Financial support and sponsorship
Nil.
Conflicts of interest
There are no conflicts of interest.
References   
1.  Manjunatha HC, Rudraswamy B. Energy absorption and exposure buildup factors in hydroxyapatite. Radiat Meas 2012;47:364. 
2.  Manjunatha HC, Rudraswamy B. Computation of exposure buildup factors in teeth. Radiat Phy Chem 2011;80:14. 
3.  Manjunatha HC, Rudraswamy B. Energy absorption buildup factors in teeth J Radio Nucl Chem 2012;294:251. 
4.  Manjunatha HC, Rudraswamy B. A study of thickness and penetration depth dependence of specific absorbed fraction of energy in bone. Ann Nucl Energy 2011;38:2271. 
5.  Manjunatha HC. A dosimetric study of Beta induced bremsstrahlung in bone. Appl Radiat Isotopes 2014;94:28293. 
6.  Manjunatha HC, Rudraswamy B. Beta induced bremsstrahlung exposure in DNA and RNA. Phys Med 2011;27:188. 
7.  Harima Y. An approximation of gamma ray buildup factors by modified geometrical progression. Nucl Sci Eng 1983;83:299. 
8.  Shultis JK, Faw RE. Radiation shielding technology. Health Phys 2005;88:587612. 
9.  Chibani O. A subminute Monte Carlo dose calculation engine for prostate implants. Med Phys 2005;32:368898. 
10.  Tsiakalos MF. Monte Carlo dosimetric evaluation of high energy vs. low energy photon beams in low density tissues. Radio Ther Oncol 2006;79:1318. 
11.  Takeuchi K. PALLASPL, SPA Code Dimensional Transport Code. Japan: Paper 42, Ship Research Institute; 1973. 
12.  Yamano N, Minami K, Koyama K, Naito Y. RADHEAT V4 A Code System to Generate Multi Group Constants and Analyses Radiation Transport for Shielding Safety Evaluation. Atomic Energy Research Institute Report 1316. Japan; 1989. 
13.  Simmons GL. An Adjoint GammaRay Moments Computer Code ADJMOM 1. National Bureau of Standards Technical Note; 1973. p. 748. 
14.  Gopinath DV, Samthanam K. Radiation transport in onedimensional finite systems part I. Development in the anisotropic sourceflux technique. Nucl Sci Eng 1971;43:186. 
15.  Hubbell JH. A power series buildup factor formulation. Application to rectangular and offaxis disk source problems. J Res 1963;67C: 2918. 
16.  Chilton AB, Eisenhauer CM, Simmons GL. Photon point source buildup factors for air, water and iron. Nucl Sci Eng 1980;73:97. 
17.  Sakamoto Y, Tanaka S, Harima Y. Interpolation of gamma ray buildup factors for point isotropic source with respect to atomic number. Nucl Sci Eng 1988;100:33.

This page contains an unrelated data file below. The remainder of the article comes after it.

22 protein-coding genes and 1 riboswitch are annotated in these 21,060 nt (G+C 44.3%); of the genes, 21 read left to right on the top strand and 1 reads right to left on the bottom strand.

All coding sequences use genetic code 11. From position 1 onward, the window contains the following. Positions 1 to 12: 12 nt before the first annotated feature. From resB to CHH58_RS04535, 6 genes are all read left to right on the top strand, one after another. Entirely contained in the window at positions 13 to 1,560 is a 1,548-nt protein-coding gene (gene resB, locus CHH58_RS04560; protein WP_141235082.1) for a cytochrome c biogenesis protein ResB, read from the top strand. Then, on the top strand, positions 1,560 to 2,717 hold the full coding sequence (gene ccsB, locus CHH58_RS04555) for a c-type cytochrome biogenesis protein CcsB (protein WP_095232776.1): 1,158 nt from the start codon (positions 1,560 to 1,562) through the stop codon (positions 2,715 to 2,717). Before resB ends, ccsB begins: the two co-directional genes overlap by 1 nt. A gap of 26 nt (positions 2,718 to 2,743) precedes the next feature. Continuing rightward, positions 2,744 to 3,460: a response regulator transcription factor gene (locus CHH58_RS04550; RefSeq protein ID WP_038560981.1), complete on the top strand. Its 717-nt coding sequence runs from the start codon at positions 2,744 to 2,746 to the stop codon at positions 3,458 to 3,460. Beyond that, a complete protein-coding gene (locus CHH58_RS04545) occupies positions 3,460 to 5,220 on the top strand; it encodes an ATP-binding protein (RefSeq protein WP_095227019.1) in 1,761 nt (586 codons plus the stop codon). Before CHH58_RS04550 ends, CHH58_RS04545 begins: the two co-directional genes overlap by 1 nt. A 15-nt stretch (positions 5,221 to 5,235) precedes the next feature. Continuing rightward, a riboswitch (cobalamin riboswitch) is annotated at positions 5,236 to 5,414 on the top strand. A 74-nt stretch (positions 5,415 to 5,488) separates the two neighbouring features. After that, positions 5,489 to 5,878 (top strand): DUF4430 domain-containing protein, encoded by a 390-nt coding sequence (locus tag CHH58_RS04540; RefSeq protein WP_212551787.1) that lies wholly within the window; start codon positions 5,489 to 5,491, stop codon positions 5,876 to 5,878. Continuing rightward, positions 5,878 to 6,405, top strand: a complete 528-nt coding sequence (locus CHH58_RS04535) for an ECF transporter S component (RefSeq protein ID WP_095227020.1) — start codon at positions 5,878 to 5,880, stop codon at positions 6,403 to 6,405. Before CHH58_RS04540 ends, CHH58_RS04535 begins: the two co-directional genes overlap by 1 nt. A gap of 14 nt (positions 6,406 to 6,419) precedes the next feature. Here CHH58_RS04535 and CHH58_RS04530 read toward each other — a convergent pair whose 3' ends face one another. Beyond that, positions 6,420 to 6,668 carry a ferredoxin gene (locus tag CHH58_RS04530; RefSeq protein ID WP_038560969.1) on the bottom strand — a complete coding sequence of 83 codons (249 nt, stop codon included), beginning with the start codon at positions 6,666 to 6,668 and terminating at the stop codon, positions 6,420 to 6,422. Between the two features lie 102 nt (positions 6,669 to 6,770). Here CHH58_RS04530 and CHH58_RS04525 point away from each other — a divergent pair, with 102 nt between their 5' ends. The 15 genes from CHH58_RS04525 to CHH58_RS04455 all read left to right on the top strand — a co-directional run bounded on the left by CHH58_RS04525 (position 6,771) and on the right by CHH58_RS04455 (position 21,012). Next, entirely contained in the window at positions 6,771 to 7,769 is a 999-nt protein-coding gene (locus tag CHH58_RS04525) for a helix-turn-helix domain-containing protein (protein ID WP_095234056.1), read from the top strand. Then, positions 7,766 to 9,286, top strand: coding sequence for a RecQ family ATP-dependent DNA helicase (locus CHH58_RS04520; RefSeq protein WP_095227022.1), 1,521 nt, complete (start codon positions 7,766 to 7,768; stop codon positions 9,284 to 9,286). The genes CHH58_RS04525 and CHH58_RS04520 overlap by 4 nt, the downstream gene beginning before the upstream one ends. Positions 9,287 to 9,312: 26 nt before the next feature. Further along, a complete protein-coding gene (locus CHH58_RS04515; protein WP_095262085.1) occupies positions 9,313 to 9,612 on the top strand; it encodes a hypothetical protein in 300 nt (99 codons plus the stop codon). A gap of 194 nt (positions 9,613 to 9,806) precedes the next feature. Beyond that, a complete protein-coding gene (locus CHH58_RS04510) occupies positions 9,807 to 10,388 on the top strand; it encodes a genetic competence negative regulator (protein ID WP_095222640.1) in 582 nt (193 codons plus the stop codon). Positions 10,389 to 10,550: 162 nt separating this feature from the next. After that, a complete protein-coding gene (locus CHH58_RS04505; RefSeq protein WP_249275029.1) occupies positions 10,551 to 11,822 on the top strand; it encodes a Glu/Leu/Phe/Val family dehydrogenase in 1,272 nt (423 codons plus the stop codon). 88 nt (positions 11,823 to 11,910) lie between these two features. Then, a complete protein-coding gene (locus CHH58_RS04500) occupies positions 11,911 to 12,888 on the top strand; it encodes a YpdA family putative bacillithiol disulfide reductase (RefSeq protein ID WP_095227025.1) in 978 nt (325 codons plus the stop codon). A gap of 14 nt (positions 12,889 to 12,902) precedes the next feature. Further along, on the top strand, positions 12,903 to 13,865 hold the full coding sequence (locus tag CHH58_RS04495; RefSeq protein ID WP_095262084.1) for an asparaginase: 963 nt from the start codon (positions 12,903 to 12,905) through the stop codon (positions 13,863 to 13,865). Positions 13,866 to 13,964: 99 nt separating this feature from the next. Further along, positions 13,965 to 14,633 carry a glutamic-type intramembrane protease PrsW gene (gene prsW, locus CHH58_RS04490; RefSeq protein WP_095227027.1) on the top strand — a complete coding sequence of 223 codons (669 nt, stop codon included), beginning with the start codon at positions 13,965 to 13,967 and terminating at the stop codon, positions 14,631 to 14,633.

18.  Brar GS, Sandhu AK, Makhan S, Mudahar GS. Exposure buildup factors for bakelite, Perspex and magnox – A12 upto 40 mfp using the interpolation method. Radiat Phys Chem 1994;44:45965. 
19.  Brar GS, Mudahar GS. Energy and effective atomic number dependence of the exposure buildup factor in soils – A study. Nucl Geophys 1995;9:47180. 
20.  American National Standard (ANS). GammaRay Attenuation Coefficients and Buildup Factor for Engineering Materials. American National Standard; 1991. 
21.  Harima Y, Sakamoto Y, Tanaka S, Kawai M. Validity of the geometric progression formula in approximating the gamma ray buildup factors. Nucl Sci Eng 1986;94:2430. 
22.  Shimizu A, Onda T, Sakamoto Y. Calculations of gammaray buildup factor up to depths of 100 mfp by the method of invariant embedding, (III) generation of an improved data set. J Nucl Sci Technol 2004;41:4138. 
23.  Singh PS, Tejbir S, Paramajeet K. Variation of energy absorption buildup factors with incident photon energy and penetration depth for some commonly used solvents. Ann Nucl Energy 2008;35:10937. 
24.  Sidhu GS, Singh PS, Mudahar GS. A study of energy and effective atomic number dependence of the exposure buildup factors in biological samples. J Radiol Prot 2000;20:5368. 
25.  Gerward Leif, Guilbert N, Jensen K. B, Leving, H. WinXCom – A program for calculating xray attenuation coefficients. Rad Phy Chem 2004;71:6534. 
26.  Manjunatha HC, Rudraswamy B. Energy absorption and exposure buildup factors in hydroxyapatite. Radiat Meas 2012;47:36470. 
27.  Manjunatha HC, Rudraswamy B. Computation of exposure buildup factors in teeth. Radiat Phys Chem 2011;80:1421. 
28.  Manjunatha HC, Rudraswamy B. Energy absorption buildup factors in teeth. J Radio Nucl Chem 2012;294:25160. 
29.  Manjunatha HC, Rudraswamy B. Study of effective atomic number and electron density for tissues from human organs in the energy range of 1 keV100 GeV. Health Phys 2013;104:15862. 
30.  Suresh KC, Manjunatha HC, Rudraswamy B. Study of Z eff for DNA, RNA and RETINA by numerical methods. Radiat Prot Dosimetry 2007;128:2948. 
31.  Manjunatha HC, Rudraswamy B. Computation of CTnumber and Zeff in Teeth. Health Phys 2011;100:S929. 
32.  Manjunatha HC. A study of photon interaction parameters in lung tissue substitutes. J Med Phys 2014;39:112. [ PUBMED] [Full text] 
33.  American National Standard. ANSI/ANS 6.4.3. Oak Ridge, TN 378316362; 1991. 
[Figure 1], [Figure 2], [Figure 3]
[Table 1]